Throughout the history of football, as in any other sport, the rules of the game and the game itself have evolved to be what we see it today. For those of us who have been fans of this sport for some years, we noticed some changes of what happens both on the pitch and off it, but is football good as it is today? Roy Keane and other players have a different view.
Roy Keane, former Irish player for Manchester United and football manager, famous for his tough playing style and strong character, has made a comment after the Manchester derby between Manchester City and Manchester United, which opens a small debate regarding current football. For Roy Keane, current Sky Sports pundit, the derby was disappointing due to the lack of aggressiveness and the desire to try to win the match shown by both teams. Keane highlighted the many hugs and friendly conversations before and after the match and the fact that there were only two yellow cards.
This is something very similar to what Nicola Berti and other former AC Milan and Inter Milan players said in relation to the Milan derby. According to Berti, former midfielder of Inter Milan, nowadays it is common to see players from both teams going to clubs together after the derby match. On the contrary, only 10 years ago, players from Inter Milan and AC Milan were still full of adrenaline and competitive spirit to hang around together without fighting after the most important football game of Milan.
With different tones but in line with Nicola Berti’s views, Paolo Maldini and Javier Zanetti expressed perplexity on how the match Inter Milan vs AC Milan means little to the footballers nowadays. Despite having the maximum respect for each other’s, the two legendary captains of Inter and Milan agreed on the fact that Milan derby used to bring another level of aggressiveness on the pitch. Feature that seems to lack currently.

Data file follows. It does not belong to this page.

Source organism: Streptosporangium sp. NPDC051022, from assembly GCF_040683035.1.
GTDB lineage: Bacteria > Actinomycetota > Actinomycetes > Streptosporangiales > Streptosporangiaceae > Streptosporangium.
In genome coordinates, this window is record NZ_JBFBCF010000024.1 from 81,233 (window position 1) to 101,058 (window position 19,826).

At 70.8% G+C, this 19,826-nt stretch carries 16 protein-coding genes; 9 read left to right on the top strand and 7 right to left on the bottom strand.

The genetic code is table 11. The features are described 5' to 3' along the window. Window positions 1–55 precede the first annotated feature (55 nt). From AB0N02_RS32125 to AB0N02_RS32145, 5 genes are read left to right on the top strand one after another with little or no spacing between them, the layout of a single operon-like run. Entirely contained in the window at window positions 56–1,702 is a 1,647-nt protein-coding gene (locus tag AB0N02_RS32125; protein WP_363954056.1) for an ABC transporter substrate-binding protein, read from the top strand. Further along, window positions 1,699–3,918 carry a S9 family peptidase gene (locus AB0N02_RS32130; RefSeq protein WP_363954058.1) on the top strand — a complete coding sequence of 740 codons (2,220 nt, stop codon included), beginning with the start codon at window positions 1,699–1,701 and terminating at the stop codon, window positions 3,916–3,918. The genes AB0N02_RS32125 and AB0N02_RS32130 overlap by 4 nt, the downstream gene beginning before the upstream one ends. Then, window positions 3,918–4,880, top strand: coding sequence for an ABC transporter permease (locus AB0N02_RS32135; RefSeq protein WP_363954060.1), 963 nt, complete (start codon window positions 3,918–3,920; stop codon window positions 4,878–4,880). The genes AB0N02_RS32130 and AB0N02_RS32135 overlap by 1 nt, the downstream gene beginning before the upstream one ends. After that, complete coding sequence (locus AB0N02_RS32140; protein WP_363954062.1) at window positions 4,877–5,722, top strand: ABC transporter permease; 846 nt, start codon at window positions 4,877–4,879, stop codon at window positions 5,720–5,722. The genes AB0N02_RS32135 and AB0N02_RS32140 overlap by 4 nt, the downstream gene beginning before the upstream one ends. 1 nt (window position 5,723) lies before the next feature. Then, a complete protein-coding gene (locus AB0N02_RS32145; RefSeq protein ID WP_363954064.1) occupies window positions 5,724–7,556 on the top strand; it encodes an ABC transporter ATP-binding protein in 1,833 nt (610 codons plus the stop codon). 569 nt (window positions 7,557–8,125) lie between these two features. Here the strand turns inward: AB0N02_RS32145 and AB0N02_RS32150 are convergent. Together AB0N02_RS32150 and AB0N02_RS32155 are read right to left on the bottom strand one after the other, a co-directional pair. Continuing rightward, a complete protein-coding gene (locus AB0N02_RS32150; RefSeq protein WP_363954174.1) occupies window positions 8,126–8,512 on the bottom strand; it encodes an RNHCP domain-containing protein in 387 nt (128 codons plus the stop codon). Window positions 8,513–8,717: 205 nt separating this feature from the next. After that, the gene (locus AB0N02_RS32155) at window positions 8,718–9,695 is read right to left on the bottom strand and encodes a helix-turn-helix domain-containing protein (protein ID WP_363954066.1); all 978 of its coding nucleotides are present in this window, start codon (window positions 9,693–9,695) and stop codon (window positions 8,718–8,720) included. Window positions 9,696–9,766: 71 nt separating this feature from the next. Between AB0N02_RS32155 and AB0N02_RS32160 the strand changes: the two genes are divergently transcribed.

Going back to the English Premier League, the game was not a good visual spectacle and, perhaps, both teams were too afraid of risking more than necessary, to the point that the draw seemed to be good for both when in reality it was not. This lack of ambition brought down the level of adrenaline and aggressiveness of the whole match. Roy Keane also refers to what derbies or any other type of important games were in his time or rather how he played them. The best example of this is the constant clashes before, during and after matches against Arsenal FC, particularly with midfielder Patrick Vieira.
We all remember what football used to be in the ‘80s and ‘90s during the hottest matches regardless of the competitions. In Serie A, the number of tackles suffered every given Sunday by Diego Armando Maradona, Marco Van Basten, Francesco Totti, etc. was just unbelievable. A player like Neymar would spend his football career crying and rolling around… In Premier League, a notorious league for harsh tackles, every match was a physical battle other than technical and tactical. Hardly, in La Liga, we used to assist to Madrid derbies and “el clasico” matches ending without red cards. That was part of the game and we all accepted it.
It can be said that football has been changing in order to be less physically aggressive and the rules have been adapted to protect the most talented players. However, in order to achieve this result, the physical component of football has been severely compromised with a serious risk that more and more football is heading to become a less masculine sport and more a rolling Neymar-style attraction.